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TMDLS ADDRESSING GENERAL STANDARDS AND BENTHIC IMPAIRMENT – EFFECTS OF CHALLENGES TO EPA'S WHOLE EFFLUENT TOXICITY TEST PROCEDURES

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Abstract:

TMDLs addressing the states' general water quality standards and benthic impairment typically employ wasteload allocations for “Whole Effluent Toxicity” (WET) parameters. This is because the states' narrative “no toxics in toxic amounts” water quality standards are notoriously difficult to implement. EPA's traditional three tiers of water quality indicators – chemical-specific water quality standards, whole effluent toxicity-based standards, and bioassessments and other direct measures of instream impact - are not equally susceptible to identification and measurement. When TMDLs must be developed to address the latter two, point source wasteload allocations (WLA) have generally been developed based on WET parameters.

In 1995, EPA for the first time promulgated in 40 Code of Federal Regulations Part 136 acute and chronic Whole Effluent Toxicity test procedures. Those procedures were immediately challenged in the U.S. Court of Appeals for the District of Columbia Circuit. Following provisional settlement and a lengthy reexamination and repromulgation process, EPA again in November 2002 promulgated acute and chronic WET procedures, reaffirming its earlier promulgation of most procedures (some with modifications), and deleting from the approved list certain other procedures. A diverse group of Petitioners, including our clients, again immediately challenged EPA's promulgation in U.S. Circuit Court. In that challenge the Petitioners asserted that the chronic test procedures nonlethal endpoints (generally growth and reproduction) are inaccurate, fail to meet standards for accuracy and correctness required by the Clean Water Act, fail to meet evidentiary standards sufficient for the NPDES program purposes for which these and other analytical test procedures are used, and generally are not adequately representative of instream impacts.

The challenge to some of the chronic Whole Effluent Toxicity test procedures was fully briefed by the Petitioners and EPA, and the Court heard oral arguments on October 15, 2004. The Court's decision of December 10, 2004 upheld the challenged WET methods, but it will nonetheless have profound effects on the manner in which TMDLs addressing benthic impairment and more generally addressing narrative water quality standards will be implemented and enforced. As this paper is finalized, the Court is considering a Petition for Rehearing by some of the Petitioners and spirited arguments thereon by both sides.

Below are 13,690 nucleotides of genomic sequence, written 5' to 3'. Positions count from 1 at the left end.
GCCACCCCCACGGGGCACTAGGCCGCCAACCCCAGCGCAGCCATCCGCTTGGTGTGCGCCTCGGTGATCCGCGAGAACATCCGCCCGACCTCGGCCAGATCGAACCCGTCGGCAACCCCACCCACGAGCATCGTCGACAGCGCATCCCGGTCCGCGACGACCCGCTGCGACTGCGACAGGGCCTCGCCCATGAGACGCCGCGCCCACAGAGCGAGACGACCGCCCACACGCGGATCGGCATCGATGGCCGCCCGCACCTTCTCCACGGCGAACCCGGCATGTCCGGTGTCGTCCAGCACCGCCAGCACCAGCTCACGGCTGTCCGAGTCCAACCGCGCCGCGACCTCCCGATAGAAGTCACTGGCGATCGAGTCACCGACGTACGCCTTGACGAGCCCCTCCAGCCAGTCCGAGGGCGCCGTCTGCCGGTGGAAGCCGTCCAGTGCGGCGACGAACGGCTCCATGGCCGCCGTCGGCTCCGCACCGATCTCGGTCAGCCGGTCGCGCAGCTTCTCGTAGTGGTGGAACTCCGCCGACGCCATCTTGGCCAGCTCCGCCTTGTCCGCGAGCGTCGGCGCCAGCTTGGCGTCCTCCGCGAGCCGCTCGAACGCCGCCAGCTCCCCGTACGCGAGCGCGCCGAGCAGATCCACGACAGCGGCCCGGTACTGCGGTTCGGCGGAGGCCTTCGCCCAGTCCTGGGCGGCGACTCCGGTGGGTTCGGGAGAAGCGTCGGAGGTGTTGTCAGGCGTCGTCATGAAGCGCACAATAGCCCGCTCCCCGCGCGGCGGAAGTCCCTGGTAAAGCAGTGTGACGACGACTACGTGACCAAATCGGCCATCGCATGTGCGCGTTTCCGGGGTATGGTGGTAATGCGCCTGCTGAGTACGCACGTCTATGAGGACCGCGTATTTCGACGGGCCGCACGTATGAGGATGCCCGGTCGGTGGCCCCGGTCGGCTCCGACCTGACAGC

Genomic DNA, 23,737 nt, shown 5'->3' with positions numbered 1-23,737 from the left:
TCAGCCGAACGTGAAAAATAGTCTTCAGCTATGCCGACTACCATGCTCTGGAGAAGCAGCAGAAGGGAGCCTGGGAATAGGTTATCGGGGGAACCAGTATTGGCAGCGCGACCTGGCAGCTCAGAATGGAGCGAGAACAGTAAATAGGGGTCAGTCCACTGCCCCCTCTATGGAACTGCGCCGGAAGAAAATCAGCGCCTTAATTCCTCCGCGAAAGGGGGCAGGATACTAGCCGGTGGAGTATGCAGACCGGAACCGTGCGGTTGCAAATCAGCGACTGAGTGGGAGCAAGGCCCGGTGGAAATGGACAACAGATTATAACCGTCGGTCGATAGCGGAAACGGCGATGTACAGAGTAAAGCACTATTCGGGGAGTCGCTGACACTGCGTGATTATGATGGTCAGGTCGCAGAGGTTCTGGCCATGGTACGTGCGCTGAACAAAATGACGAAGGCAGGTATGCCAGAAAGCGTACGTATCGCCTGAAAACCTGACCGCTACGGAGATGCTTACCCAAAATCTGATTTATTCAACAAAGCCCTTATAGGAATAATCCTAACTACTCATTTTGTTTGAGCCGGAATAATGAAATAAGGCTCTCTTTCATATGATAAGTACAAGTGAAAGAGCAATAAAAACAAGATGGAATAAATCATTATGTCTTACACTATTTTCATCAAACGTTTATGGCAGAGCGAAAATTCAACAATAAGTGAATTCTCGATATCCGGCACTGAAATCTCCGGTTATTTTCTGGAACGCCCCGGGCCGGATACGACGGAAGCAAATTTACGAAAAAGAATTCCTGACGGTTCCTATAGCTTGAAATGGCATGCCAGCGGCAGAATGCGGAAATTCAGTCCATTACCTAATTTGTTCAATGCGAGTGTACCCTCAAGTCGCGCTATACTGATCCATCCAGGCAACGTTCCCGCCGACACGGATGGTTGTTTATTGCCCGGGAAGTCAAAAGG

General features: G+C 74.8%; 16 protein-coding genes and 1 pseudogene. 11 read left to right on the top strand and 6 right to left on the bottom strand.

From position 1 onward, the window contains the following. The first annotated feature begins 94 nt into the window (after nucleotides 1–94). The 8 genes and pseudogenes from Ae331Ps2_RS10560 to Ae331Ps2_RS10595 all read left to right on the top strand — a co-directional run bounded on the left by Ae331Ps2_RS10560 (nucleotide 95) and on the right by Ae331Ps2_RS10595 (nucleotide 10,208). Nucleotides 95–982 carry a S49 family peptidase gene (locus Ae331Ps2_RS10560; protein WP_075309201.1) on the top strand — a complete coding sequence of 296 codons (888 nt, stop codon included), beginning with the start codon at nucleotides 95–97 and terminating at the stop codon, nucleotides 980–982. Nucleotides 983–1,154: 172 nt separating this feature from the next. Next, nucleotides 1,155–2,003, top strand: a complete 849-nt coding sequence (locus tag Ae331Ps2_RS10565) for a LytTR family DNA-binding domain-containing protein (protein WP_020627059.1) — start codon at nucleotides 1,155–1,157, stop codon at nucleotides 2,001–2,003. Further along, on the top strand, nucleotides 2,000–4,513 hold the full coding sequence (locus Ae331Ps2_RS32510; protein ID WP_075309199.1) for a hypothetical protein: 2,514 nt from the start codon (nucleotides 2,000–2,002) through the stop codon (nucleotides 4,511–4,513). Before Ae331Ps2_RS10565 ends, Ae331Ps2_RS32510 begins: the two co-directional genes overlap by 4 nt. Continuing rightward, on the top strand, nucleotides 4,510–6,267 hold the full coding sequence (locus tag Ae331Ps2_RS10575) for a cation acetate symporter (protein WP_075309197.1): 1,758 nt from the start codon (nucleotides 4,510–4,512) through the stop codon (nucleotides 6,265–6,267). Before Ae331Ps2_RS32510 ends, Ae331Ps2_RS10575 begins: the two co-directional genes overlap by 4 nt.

Although WET procedures have been used for NPDES purposes for nearly 30 years, much of the historical use has been for strict analytical purposes as opposed to use as numeric NPDES permit limitations. Where numeric WET limitations have been imposed, enforcement has been cautious because of the legal status of the underlying test procedures. The case will contribute to a determination of how WET procedures will be used in the future and in particular how they will be used to form, implement, and enforce TMDLs addressing narrative water quality standards.

Because the court upheld the chronic, non-lethal WET endpoints, the use of these test procedures for TMDL purposes is likely to expand. We will address new ways the methods may be used as well as uses accommodating, notwithstanding the Court's rejection of the appeal, the Petitioners' concerns about the chronic, non-lethal endpoints.

Also, the Court provided valuable guidance on the challenged WET test procedures and we address the continued use in TMDLs of the WET methods. We also address possible efforts to correct those chronic, non-lethal endpoint test procedures and their possible continued use in the interim in TMDLs.

Document Type: Research Article

DOI: http://dx.doi.org/10.2175/193864705783967502

Publication date: January 1, 2005

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  • Proceedings of the Water Environment Federation is an archive of papers published in the proceedings of the annual Water Environment Federation® Technical Exhibition and Conference (WEFTEC® ) and specialty conferences held since the year 2000. These proceedings are not peer reviewed.

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